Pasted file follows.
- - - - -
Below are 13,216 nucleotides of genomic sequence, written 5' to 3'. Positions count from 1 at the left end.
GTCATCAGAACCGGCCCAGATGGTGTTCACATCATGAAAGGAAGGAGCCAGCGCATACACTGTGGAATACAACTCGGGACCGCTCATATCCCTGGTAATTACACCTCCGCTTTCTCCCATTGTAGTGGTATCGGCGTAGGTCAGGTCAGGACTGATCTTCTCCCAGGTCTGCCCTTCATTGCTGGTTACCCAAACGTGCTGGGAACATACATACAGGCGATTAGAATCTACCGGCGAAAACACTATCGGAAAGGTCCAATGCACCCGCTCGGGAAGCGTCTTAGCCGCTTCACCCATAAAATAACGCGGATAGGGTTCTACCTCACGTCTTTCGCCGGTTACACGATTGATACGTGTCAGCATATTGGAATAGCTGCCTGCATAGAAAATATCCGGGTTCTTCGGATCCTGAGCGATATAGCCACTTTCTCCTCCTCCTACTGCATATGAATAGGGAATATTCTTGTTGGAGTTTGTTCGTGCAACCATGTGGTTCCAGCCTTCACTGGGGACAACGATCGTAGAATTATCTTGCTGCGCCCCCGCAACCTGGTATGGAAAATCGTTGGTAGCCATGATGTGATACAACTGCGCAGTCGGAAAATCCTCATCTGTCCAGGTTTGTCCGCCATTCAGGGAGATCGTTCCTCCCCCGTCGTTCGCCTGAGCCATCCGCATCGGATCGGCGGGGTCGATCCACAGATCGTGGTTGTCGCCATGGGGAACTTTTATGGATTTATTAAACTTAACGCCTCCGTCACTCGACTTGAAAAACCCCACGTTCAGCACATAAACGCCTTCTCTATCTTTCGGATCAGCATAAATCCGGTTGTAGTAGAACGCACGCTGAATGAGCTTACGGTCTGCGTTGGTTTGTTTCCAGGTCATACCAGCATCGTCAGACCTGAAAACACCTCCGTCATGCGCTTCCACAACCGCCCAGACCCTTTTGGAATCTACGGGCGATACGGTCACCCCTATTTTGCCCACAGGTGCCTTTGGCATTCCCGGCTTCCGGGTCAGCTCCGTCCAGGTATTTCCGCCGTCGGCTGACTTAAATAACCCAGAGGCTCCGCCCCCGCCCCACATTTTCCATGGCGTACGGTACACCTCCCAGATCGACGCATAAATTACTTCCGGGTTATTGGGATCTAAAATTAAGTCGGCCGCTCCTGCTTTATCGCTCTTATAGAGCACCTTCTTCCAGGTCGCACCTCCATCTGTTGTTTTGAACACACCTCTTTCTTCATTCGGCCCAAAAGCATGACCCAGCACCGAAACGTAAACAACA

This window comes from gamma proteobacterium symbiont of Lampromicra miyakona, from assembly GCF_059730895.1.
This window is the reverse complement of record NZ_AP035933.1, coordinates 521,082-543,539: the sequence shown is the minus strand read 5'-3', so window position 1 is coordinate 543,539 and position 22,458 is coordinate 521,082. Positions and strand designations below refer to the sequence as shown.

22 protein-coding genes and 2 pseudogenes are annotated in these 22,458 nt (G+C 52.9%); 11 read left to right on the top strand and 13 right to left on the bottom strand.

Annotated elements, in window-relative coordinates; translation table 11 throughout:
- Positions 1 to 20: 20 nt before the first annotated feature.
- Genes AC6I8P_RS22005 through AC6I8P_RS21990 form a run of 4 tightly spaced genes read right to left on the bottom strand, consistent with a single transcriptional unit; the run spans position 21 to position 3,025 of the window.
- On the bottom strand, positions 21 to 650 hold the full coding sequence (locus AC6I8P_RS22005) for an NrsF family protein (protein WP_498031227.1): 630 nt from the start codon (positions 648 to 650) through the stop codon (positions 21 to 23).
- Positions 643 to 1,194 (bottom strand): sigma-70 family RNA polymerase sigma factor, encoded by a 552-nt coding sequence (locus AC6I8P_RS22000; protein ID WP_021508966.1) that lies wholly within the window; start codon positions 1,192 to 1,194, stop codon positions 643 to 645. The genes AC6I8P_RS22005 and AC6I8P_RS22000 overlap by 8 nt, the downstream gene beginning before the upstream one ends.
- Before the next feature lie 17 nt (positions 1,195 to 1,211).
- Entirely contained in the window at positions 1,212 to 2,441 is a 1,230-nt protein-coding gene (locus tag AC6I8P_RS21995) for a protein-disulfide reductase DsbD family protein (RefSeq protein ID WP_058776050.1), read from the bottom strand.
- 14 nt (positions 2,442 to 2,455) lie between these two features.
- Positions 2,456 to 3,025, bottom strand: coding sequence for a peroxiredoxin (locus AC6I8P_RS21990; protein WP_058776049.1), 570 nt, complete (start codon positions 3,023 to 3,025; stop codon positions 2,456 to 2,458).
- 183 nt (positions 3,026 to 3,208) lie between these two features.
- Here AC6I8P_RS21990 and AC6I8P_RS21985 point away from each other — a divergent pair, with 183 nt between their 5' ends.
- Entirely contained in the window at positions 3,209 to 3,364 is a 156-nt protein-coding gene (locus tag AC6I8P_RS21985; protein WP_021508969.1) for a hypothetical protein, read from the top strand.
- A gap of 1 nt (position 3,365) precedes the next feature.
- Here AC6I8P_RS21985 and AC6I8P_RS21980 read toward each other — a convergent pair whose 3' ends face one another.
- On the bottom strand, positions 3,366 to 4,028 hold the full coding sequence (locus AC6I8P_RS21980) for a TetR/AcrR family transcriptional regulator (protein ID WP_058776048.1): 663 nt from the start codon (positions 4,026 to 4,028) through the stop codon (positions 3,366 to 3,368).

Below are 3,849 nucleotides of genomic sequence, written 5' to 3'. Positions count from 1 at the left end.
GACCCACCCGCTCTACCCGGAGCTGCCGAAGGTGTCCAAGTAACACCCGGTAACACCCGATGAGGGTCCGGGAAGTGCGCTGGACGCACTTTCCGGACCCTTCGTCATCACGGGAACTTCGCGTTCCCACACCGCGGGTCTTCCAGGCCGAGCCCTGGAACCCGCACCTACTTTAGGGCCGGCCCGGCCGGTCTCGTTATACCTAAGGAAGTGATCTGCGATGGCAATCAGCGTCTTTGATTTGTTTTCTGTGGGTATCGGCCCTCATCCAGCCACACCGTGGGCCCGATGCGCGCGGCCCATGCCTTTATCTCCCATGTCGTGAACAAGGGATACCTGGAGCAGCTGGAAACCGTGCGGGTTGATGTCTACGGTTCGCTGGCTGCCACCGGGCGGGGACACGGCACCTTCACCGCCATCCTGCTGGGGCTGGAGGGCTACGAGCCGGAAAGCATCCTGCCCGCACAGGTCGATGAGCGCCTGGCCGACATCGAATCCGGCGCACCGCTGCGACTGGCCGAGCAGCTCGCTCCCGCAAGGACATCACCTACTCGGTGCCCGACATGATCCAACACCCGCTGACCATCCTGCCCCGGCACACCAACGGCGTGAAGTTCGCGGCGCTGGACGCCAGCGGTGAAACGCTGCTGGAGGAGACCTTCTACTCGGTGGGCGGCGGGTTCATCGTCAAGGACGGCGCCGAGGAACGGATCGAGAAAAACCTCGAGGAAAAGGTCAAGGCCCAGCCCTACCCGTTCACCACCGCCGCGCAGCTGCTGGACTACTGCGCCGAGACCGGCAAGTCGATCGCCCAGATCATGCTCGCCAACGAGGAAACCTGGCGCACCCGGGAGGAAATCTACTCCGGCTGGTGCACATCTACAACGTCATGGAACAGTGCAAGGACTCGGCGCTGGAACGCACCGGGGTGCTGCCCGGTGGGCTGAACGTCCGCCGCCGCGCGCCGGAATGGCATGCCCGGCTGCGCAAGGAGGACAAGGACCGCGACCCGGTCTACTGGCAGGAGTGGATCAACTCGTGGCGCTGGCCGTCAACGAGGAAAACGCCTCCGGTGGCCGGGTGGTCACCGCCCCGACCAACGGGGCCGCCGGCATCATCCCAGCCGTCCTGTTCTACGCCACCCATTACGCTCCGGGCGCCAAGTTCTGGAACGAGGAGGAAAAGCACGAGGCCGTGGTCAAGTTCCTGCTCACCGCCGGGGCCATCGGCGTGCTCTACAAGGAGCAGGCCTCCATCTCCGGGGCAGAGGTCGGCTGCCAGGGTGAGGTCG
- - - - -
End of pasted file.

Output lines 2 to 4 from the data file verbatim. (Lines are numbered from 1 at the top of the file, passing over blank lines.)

GTCATCAGAACCGGCCCAGATGGTGTTCACATCATGAAAGGAAGGAGCCAGCGCATACACTGTGGAATACAACTCGGGACCGCTCATATCCCTGGTAATTACACCTCCGCTTTCTCCCATTGTAGTGGTATCGGCGTAGGTCAGGTCAGGACTGATCTTCTCCCAGGTCTGCCCTTCATTGCTGGTTACCCAAACGTGCTGGGAACATACATACAGGCGATTAGAATCTACCGGCGAAAACACTATCGGAAAGGTCCAATGCACCCGCTCGGGAAGCGTCTTAGCCGCTTCACCCATAAAATAACGCGGATAGGGTTCTACCTCACGTCTTTCGCCGGTTACACGATTGATACGTGTCAGCATATTGGAATAGCTGCCTGCATAGAAAATATCCGGGTTCTTCGGATCCTGAGCGATATAGCCACTTTCTCCTCCTCCTACTGCATATGAATAGGGAATATTCTTGTTGGAGTTTGTTCGTGCAACCATGTGGTTCCAGCCTTCACTGGGGACAACGATCGTAGAATTATCTTGCTGCGCCCCCGCAACCTGGTATGGAAAATCGTTGGTAGCCATGATGTGATACAACTGCGCAGTCGGAAAATCCTCATCTGTCCAGGTTTGTCCGCCATTCAGGGAGATCGTTCCTCCCCCGTCGTTCGCCTGAGCCATCCGCATCGGATCGGCGGGGTCGATCCACAGATCGTGGTTGTCGCCATGGGGAACTTTTATGGATTTATTAAACTTAACGCCTCCGTCACTCGACTTGAAAAACCCCACGTTCAGCACATAAACGCCTTCTCTATCTTTCGGATCAGCATAAATCCGGTTGTAGTAGAACGCACGCTGAATGAGCTTACGGTCTGCGTTGGTTTGTTTCCAGGTCATACCAGCATCGTCAGACCTGAAAACACCTCCGTCATGCGCTTCCACAACCGCCCAGACCCTTTTGGAATCTACGGGCGATACGGTCACCCCTATTTTGCCCACAGGTGCCTTTGGCATTCCCGGCTTCCGGGTCAGCTCCGTCCAGGTATTTCCGCCGTCGGCTGACTTAAATAACCCAGAGGCTCCGCCCCCGCCCCACATTTTCCATGGCGTACGGTACACCTCCCAGATCGACGCATAAATTACTTCCGGGTTATTGGGATCTAAAATTAAGTCGGCCGCTCCTGCTTTATCGCTCTTATAGAGCACCTTCTTCCAGGTCGCACCTCCATCTGTTGTTTTGAACACACCTCTTTCTTCATTCGGCCCAAAAGCATGACCCAGCACCGAAACGTAAACAACA

This window comes from gamma proteobacterium symbiont of Lampromicra miyakona, from assembly GCF_059730895.1.
This window is the reverse complement of record NZ_AP035933.1, coordinates 521,082-543,539: the sequence shown is the minus strand read 5'-3', so window position 1 is coordinate 543,539 and position 22,458 is coordinate 521,082. Positions and strand designations below refer to the sequence as shown.